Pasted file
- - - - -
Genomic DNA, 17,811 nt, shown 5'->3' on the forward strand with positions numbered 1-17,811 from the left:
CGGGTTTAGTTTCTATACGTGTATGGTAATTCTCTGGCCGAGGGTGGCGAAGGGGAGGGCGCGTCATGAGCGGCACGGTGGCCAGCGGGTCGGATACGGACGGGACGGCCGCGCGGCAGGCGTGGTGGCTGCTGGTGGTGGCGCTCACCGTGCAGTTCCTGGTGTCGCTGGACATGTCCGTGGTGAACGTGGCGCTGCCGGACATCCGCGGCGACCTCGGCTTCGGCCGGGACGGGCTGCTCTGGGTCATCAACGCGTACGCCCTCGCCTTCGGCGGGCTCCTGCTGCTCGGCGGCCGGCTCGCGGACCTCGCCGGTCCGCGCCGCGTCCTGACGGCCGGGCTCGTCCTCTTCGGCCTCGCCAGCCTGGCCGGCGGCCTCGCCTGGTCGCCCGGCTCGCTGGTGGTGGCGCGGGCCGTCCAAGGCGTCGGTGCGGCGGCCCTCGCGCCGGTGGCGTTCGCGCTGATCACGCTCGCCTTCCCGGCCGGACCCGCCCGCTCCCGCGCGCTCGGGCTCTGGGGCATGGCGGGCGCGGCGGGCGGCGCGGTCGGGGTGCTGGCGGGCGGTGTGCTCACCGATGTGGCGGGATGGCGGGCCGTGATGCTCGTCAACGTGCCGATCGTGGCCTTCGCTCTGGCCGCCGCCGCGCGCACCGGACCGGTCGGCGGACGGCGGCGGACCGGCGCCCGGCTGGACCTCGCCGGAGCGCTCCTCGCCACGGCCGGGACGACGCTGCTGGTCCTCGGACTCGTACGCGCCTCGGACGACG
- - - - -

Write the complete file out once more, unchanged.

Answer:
Genomic DNA, 17,811 nt, shown 5'->3' on the forward strand with positions numbered 1-17,811 from the left:
CGGGTTTAGTTTCTATACGTGTATGGTAATTCTCTGGCCGAGGGTGGCGAAGGGGAGGGCGCGTCATGAGCGGCACGGTGGCCAGCGGGTCGGATACGGACGGGACGGCCGCGCGGCAGGCGTGGTGGCTGCTGGTGGTGGCGCTCACCGTGCAGTTCCTGGTGTCGCTGGACATGTCCGTGGTGAACGTGGCGCTGCCGGACATCCGCGGCGACCTCGGCTTCGGCCGGGACGGGCTGCTCTGGGTCATCAACGCGTACGCCCTCGCCTTCGGCGGGCTCCTGCTGCTCGGCGGCCGGCTCGCGGACCTCGCCGGTCCGCGCCGCGTCCTGACGGCCGGGCTCGTCCTCTTCGGCCTCGCCAGCCTGGCCGGCGGCCTCGCCTGGTCGCCCGGCTCGCTGGTGGTGGCGCGGGCCGTCCAAGGCGTCGGTGCGGCGGCCCTCGCGCCGGTGGCGTTCGCGCTGATCACGCTCGCCTTCCCGGCCGGACCCGCCCGCTCCCGCGCGCTCGGGCTCTGGGGCATGGCGGGCGCGGCGGGCGGCGCGGTCGGGGTGCTGGCGGGCGGTGTGCTCACCGATGTGGCGGGATGGCGGGCCGTGATGCTCGTCAACGTGCCGATCGTGGCCTTCGCTCTGGCCGCCGCCGCGCGCACCGGACCGGTCGGCGGACGGCGGCGGACCGGCGCCCGGCTGGACCTCGCCGGAGCGCTCCTCGCCACGGCCGGGACGACGCTGCTGGTCCTCGGACTCGTACGCGCCTCGGACGACG